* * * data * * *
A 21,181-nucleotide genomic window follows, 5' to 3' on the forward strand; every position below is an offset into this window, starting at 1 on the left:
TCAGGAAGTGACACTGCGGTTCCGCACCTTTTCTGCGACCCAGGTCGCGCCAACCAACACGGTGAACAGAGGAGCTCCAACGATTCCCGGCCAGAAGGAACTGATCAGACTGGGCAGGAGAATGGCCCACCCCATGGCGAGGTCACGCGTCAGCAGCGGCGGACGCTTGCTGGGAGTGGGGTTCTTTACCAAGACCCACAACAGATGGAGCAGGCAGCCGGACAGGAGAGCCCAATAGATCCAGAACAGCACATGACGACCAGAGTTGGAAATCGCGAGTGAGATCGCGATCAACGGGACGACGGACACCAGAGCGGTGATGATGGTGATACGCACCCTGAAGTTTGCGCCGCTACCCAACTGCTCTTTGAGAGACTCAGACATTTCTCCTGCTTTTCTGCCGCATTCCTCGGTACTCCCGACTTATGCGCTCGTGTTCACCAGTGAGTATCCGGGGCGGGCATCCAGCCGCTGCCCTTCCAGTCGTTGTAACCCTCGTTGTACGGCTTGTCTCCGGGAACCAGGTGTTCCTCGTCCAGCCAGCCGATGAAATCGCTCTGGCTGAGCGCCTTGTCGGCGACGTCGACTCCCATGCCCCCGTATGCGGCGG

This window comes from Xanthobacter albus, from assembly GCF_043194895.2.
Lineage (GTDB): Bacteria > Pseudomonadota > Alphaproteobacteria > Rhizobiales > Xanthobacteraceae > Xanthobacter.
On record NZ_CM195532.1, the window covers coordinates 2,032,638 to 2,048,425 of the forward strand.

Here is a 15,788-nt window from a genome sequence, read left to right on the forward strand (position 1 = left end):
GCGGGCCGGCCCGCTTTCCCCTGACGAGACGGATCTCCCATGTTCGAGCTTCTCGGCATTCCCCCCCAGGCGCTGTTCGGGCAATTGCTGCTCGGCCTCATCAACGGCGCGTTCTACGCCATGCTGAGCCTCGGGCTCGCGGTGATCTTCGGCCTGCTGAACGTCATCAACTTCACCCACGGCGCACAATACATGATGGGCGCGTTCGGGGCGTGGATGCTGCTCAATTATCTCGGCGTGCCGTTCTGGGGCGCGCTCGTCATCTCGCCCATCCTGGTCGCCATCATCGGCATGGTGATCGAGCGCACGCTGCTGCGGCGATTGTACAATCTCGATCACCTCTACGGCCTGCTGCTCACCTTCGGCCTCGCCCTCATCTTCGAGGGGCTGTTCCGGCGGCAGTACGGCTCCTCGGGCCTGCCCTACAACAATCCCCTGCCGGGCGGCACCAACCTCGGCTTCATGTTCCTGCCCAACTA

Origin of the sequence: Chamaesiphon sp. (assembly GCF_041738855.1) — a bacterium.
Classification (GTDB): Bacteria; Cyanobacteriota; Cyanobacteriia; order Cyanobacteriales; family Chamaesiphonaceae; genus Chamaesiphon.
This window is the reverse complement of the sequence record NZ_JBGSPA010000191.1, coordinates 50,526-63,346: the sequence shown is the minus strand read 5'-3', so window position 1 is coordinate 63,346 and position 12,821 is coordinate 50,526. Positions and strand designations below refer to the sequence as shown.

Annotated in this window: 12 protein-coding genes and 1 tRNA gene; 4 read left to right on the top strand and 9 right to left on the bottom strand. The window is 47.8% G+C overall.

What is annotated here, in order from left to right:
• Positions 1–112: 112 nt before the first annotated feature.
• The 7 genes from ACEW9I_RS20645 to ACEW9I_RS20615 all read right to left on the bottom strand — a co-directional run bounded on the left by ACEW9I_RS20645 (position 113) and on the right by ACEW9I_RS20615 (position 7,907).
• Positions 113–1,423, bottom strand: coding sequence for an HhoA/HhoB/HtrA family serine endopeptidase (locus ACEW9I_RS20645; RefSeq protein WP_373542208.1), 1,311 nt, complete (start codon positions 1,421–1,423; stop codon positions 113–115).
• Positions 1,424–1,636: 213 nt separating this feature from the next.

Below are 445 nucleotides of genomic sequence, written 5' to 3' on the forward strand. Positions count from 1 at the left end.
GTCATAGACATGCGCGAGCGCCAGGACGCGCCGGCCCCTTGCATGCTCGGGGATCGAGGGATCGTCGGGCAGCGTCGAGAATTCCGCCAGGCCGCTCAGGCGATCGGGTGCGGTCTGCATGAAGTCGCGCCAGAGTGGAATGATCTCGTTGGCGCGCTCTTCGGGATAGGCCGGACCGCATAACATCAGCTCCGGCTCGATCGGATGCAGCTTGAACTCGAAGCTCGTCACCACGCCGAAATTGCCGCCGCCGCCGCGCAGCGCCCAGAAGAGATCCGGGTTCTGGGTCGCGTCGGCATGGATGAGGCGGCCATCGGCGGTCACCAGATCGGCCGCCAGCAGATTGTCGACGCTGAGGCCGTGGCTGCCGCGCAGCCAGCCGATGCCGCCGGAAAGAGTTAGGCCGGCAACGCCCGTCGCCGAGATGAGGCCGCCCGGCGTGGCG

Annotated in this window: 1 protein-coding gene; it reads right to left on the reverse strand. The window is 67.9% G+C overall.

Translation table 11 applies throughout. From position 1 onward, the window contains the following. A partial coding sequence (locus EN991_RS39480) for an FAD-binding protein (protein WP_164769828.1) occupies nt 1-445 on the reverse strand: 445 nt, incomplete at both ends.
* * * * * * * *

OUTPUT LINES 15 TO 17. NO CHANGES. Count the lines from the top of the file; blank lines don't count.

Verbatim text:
• Positions 113–1,423, bottom strand: coding sequence for an HhoA/HhoB/HtrA family serine endopeptidase (locus ACEW9I_RS20645; RefSeq protein WP_373542208.1), 1,311 nt, complete (start codon positions 1,421–1,423; stop codon positions 113–115).
• Positions 1,424–1,636: 213 nt separating this feature from the next.

Below are 445 nucleotides of genomic sequence, written 5' to 3' on the forward strand. Positions count from 1 at the left end.